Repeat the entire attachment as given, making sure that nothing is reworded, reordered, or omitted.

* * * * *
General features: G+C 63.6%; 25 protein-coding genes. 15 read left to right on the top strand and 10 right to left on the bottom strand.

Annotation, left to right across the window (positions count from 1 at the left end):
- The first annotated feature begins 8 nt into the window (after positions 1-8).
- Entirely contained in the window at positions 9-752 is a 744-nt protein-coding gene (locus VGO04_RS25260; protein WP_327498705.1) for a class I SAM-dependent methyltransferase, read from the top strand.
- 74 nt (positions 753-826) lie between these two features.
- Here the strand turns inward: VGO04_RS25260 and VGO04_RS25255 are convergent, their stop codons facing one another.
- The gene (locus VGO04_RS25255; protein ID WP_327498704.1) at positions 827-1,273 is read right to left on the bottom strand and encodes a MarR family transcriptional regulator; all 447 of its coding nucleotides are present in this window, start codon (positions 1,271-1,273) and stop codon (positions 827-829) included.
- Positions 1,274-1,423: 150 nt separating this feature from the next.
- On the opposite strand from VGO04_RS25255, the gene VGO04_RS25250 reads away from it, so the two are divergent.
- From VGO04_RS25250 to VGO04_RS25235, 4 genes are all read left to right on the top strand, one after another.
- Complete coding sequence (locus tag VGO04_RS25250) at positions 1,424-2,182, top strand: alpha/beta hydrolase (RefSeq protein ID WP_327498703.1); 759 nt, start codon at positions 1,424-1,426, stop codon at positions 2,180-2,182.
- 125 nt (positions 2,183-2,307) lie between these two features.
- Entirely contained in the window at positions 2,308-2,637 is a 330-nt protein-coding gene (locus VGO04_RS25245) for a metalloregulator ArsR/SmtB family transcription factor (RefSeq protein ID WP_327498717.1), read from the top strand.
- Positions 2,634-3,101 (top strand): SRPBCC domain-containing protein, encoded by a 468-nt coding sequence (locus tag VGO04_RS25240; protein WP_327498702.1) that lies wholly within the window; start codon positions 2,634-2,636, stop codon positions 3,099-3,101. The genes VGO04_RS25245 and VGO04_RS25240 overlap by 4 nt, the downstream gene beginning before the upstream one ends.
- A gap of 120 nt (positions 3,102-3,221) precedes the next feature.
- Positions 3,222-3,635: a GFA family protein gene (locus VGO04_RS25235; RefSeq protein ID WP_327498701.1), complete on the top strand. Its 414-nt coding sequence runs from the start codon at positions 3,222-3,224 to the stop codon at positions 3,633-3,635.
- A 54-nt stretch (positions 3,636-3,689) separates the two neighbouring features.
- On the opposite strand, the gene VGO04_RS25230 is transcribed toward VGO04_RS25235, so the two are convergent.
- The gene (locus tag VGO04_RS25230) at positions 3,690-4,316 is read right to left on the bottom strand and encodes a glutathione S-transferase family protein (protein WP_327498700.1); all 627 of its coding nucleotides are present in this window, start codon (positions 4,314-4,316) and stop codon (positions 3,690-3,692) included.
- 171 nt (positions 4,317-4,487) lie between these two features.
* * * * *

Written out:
General features: G+C 63.6%; 25 protein-coding genes. 15 read left to right on the top strand and 10 right to left on the bottom strand.

Annotation, left to right across the window (positions count from 1 at the left end):
- The first annotated feature begins 8 nt into the window (after positions 1-8).
- Entirely contained in the window at positions 9-752 is a 744-nt protein-coding gene (locus VGO04_RS25260; protein WP_327498705.1) for a class I SAM-dependent methyltransferase, read from the top strand.
- 74 nt (positions 753-826) lie between these two features.
- Here the strand turns inward: VGO04_RS25260 and VGO04_RS25255 are convergent, their stop codons facing one another.
- The gene (locus VGO04_RS25255; protein ID WP_327498704.1) at positions 827-1,273 is read right to left on the bottom strand and encodes a MarR family transcriptional regulator; all 447 of its coding nucleotides are present in this window, start codon (positions 1,271-1,273) and stop codon (positions 827-829) included.
- Positions 1,274-1,423: 150 nt separating this feature from the next.
- On the opposite strand from VGO04_RS25255, the gene VGO04_RS25250 reads away from it, so the two are divergent.
- From VGO04_RS25250 to VGO04_RS25235, 4 genes are all read left to right on the top strand, one after another.
- Complete coding sequence (locus tag VGO04_RS25250) at positions 1,424-2,182, top strand: alpha/beta hydrolase (RefSeq protein ID WP_327498703.1); 759 nt, start codon at positions 1,424-1,426, stop codon at positions 2,180-2,182.
- 125 nt (positions 2,183-2,307) lie between these two features.
- Entirely contained in the window at positions 2,308-2,637 is a 330-nt protein-coding gene (locus VGO04_RS25245) for a metalloregulator ArsR/SmtB family transcription factor (RefSeq protein ID WP_327498717.1), read from the top strand.
- Positions 2,634-3,101 (top strand): SRPBCC domain-containing protein, encoded by a 468-nt coding sequence (locus tag VGO04_RS25240; protein WP_327498702.1) that lies wholly within the window; start codon positions 2,634-2,636, stop codon positions 3,099-3,101. The genes VGO04_RS25245 and VGO04_RS25240 overlap by 4 nt, the downstream gene beginning before the upstream one ends.
- A gap of 120 nt (positions 3,102-3,221) precedes the next feature.
- Positions 3,222-3,635: a GFA family protein gene (locus VGO04_RS25235; RefSeq protein ID WP_327498701.1), complete on the top strand. Its 414-nt coding sequence runs from the start codon at positions 3,222-3,224 to the stop codon at positions 3,633-3,635.
- A 54-nt stretch (positions 3,636-3,689) separates the two neighbouring features.
- On the opposite strand, the gene VGO04_RS25230 is transcribed toward VGO04_RS25235, so the two are convergent.
- The gene (locus tag VGO04_RS25230) at positions 3,690-4,316 is read right to left on the bottom strand and encodes a glutathione S-transferase family protein (protein WP_327498700.1); all 627 of its coding nucleotides are present in this window, start codon (positions 4,314-4,316) and stop codon (positions 3,690-3,692) included.
- 171 nt (positions 4,317-4,487) lie between these two features.